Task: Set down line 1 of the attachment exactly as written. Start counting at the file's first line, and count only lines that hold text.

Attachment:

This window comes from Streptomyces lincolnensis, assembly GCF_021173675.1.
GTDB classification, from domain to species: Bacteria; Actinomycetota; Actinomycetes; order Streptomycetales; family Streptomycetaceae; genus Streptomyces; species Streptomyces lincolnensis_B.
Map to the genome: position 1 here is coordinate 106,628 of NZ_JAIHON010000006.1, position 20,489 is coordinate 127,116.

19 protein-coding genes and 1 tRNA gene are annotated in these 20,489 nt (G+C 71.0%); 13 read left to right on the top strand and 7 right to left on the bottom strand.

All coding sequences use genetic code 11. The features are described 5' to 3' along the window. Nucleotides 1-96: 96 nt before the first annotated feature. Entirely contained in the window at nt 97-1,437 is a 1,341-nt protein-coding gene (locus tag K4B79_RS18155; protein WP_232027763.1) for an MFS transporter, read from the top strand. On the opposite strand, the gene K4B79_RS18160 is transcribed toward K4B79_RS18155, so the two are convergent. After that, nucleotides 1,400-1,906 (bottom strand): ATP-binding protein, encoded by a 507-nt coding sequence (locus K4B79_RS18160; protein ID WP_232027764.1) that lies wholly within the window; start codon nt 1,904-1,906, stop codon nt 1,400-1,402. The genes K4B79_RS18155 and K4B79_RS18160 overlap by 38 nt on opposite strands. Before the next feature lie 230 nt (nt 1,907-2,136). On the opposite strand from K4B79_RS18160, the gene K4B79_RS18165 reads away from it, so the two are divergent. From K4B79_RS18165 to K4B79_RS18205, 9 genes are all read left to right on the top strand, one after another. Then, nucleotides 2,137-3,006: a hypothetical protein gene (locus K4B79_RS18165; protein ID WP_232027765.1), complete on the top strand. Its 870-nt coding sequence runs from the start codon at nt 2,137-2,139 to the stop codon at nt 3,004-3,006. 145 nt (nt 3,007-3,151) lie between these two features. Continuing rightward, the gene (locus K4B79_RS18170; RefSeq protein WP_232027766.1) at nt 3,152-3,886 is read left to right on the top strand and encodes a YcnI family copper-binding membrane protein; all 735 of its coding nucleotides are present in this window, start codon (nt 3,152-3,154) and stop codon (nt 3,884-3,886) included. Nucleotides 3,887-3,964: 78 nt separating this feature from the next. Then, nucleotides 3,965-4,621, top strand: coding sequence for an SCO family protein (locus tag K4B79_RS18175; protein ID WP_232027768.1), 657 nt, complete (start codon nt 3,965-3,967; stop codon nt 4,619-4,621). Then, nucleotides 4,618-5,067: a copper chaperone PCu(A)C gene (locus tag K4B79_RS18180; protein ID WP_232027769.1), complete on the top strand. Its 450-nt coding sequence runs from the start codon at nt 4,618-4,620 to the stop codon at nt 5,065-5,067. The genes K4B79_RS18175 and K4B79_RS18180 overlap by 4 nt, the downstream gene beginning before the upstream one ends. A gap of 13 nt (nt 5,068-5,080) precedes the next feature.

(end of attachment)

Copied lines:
This window comes from Streptomyces lincolnensis, assembly GCF_021173675.1.